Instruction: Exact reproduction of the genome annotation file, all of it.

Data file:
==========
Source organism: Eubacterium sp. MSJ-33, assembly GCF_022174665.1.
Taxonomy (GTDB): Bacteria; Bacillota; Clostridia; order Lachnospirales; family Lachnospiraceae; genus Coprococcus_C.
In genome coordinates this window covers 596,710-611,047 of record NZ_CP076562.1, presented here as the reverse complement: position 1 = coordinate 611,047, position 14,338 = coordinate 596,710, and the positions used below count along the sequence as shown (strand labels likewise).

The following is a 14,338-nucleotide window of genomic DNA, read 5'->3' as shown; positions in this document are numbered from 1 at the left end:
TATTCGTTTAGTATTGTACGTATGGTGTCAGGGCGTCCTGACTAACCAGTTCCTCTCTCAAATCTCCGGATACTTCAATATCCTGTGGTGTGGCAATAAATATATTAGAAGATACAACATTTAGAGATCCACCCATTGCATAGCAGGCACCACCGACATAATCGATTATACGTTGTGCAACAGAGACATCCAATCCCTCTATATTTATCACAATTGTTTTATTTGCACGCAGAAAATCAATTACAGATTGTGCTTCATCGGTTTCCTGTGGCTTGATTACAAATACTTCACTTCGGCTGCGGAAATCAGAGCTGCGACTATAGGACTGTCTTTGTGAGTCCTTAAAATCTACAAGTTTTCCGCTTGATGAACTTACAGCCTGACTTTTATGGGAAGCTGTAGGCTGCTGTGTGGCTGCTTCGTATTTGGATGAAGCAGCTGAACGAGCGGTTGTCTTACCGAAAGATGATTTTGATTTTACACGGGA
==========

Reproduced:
Source organism: Eubacterium sp. MSJ-33, assembly GCF_022174665.1.
Taxonomy (GTDB): Bacteria; Bacillota; Clostridia; order Lachnospirales; family Lachnospiraceae; genus Coprococcus_C.
In genome coordinates this window covers 596,710-611,047 of record NZ_CP076562.1, presented here as the reverse complement: position 1 = coordinate 611,047, position 14,338 = coordinate 596,710, and the positions used below count along the sequence as shown (strand labels likewise).

The following is a 14,338-nucleotide window of genomic DNA, read 5'->3' as shown; positions in this document are numbered from 1 at the left end:
TATTCGTTTAGTATTGTACGTATGGTGTCAGGGCGTCCTGACTAACCAGTTCCTCTCTCAAATCTCCGGATACTTCAATATCCTGTGGTGTGGCAATAAATATATTAGAAGATACAACATTTAGAGATCCACCCATTGCATAGCAGGCACCACCGACATAATCGATTATACGTTGTGCAACAGAGACATCCAATCCCTCTATATTTATCACAATTGTTTTATTTGCACGCAGAAAATCAATTACAGATTGTGCTTCATCGGTTTCCTGTGGCTTGATTACAAATACTTCACTTCGGCTGCGGAAATCAGAGCTGCGACTATAGGACTGTCTTTGTGAGTCCTTAAAATCTACAAGTTTTCCGCTTGATGAACTTACAGCCTGACTTTTATGGGAAGCTGTAGGCTGCTGTGTGGCTGCTTCGTATTTGGATGAAGCAGCTGAACGAGCGGTTGTCTTACCGAAAGATGATTTTGATTTTACACGGGA